Days passed, and Deirdre was slowly regaining her health and brightness. Gerard was glad that he had not called a medic, for if he had done so, now he would probably regret that. Now, though, he could enjoy the sight of his future wife smiling and conversing with him more willingly. He suspected that the fact that he had stayed during that ill-fated night right by her bedside had influenced immensely her perception of him.

He could not know to what degree. Deirdre felt that she did not do him justice, however, it was that very night that had caused her to look at him more keenly. No, in her eyes he had not become either more handsome or, as if by magic, in any aspect more desirable. He was still the very same thirty-year-old prince, stooping and dragging his one foot – and yet, something had changed.

Deirdre did not feel right, hiding from the prince a fact so terrible, but she did realise that she could not reveal it to him. Not now, when he finally seemed to be so happy... and somehow his good humour descended to her as well. When she met him smiling in the morning, as though he was not a bitter, tired of living gentleman but a ten years younger boy who, just like her, was only getting to know the sweet taste of first love, she could not help but return this smile.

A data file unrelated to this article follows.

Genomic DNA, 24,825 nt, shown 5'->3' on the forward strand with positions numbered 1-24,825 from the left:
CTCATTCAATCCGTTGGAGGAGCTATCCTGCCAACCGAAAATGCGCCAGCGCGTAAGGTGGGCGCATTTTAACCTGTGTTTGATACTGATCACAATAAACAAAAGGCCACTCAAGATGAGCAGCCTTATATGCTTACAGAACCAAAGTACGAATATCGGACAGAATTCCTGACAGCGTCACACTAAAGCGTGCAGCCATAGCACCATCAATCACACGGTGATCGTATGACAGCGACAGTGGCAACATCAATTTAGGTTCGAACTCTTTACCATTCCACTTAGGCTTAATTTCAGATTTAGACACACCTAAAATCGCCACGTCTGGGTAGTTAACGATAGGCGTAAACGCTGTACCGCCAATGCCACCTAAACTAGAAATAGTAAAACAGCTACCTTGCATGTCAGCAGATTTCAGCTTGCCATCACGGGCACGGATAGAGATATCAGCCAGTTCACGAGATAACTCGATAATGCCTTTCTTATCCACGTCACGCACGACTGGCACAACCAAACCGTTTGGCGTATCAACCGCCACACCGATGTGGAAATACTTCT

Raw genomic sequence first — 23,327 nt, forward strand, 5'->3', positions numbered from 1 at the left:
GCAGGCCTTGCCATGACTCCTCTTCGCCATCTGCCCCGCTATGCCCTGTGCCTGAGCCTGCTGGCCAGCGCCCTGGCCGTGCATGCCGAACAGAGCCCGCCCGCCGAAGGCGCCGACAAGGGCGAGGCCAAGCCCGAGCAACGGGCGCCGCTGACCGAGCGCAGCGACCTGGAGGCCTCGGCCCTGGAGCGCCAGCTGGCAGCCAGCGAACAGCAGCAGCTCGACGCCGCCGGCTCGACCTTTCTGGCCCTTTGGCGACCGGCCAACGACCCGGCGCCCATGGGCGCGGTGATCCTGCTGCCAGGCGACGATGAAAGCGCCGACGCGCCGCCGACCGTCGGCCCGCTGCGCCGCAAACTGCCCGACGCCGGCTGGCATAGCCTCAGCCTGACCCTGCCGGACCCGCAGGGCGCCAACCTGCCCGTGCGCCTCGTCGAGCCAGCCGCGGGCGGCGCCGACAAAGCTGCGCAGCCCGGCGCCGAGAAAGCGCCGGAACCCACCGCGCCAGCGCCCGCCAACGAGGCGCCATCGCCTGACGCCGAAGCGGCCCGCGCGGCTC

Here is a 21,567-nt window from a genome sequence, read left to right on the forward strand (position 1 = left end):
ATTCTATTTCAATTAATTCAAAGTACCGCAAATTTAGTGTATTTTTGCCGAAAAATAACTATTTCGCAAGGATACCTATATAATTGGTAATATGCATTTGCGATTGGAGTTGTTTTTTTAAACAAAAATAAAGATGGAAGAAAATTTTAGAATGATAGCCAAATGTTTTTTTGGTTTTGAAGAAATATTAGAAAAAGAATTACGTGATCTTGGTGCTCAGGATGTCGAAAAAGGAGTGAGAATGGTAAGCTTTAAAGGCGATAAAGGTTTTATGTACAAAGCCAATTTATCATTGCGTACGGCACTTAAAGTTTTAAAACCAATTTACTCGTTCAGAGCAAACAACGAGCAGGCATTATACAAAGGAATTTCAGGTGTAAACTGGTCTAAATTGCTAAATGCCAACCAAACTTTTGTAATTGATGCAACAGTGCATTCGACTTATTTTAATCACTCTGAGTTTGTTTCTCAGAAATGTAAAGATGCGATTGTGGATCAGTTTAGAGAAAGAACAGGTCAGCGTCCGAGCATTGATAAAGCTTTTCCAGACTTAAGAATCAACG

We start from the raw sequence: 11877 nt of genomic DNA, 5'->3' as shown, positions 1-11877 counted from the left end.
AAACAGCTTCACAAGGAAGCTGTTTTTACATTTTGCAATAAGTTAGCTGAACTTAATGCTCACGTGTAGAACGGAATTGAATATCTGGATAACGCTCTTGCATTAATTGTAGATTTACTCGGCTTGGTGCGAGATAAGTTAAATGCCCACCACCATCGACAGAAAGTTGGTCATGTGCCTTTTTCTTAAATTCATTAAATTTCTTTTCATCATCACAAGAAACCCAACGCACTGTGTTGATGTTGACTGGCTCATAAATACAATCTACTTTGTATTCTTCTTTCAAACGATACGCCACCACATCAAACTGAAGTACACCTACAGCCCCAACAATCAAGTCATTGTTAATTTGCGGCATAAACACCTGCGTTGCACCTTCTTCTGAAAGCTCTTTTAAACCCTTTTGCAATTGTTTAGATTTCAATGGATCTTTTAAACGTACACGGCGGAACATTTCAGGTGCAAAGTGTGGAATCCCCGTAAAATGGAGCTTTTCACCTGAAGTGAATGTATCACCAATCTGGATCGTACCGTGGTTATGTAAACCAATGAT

They spent much more time together. Although at first even those three meals and two hours of conversation had seemed to Deirdre to be something unbearable, she had soon discovered that the prince was a truly entertaining companion. The assets of his mind made up for any flaws of his physique: a conversation with him had turned out to be more pleasant than one with anybody else, for the prince had a vast knowledge of many subjects. He taught her, then, what the tutors failed to teach her. He also helped her with creating her own taste when it came to the music and art, for those subjects seemed to be his speciality.

Not long after that, she had got to understand that even his physical faults were not as repugnant as she had at first thought. Moreover, they did not impede the way of life many other men from affluent families led. Although the season for the shooting was already over, the prince quite often organised horse rides.

He was just getting himself ready for one of such rides when he got to know that the Geography tutor had fallen ill and he would not be able to come for a lesson to the young lady. Gerard decided that it was a perfect moment to introduce his future wife to the arcana of his favourite sport.